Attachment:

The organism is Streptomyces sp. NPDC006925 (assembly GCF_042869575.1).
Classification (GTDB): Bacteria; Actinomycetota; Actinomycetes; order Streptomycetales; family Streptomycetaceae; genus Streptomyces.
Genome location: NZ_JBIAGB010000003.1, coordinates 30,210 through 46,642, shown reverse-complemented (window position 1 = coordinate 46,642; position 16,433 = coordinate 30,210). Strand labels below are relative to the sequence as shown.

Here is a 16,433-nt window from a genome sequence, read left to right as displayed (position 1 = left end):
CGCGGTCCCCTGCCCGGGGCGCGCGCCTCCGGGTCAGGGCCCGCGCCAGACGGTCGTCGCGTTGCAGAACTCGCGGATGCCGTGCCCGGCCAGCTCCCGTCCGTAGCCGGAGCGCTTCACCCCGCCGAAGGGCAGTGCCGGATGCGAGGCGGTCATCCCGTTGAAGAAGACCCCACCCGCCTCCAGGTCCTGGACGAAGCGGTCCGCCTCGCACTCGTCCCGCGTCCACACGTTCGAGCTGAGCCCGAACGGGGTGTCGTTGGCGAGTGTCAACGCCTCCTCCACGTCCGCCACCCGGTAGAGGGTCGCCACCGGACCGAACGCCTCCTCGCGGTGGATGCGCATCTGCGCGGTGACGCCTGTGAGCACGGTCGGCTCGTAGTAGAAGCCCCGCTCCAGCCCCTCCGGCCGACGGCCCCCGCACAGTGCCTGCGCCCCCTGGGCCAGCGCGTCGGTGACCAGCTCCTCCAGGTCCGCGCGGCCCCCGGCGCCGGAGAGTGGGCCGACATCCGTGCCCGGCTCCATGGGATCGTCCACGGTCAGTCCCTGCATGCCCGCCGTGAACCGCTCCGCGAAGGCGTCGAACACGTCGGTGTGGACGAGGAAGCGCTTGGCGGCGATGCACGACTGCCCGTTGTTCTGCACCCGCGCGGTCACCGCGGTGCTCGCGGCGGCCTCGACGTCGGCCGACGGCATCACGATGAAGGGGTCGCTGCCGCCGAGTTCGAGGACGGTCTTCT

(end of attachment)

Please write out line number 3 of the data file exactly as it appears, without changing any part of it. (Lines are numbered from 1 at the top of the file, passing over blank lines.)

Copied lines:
Genome location: NZ_JBIAGB010000003.1, coordinates 30,210 through 46,642, shown reverse-complemented (window position 1 = coordinate 46,642; position 16,433 = coordinate 30,210). Strand labels below are relative to the sequence as shown.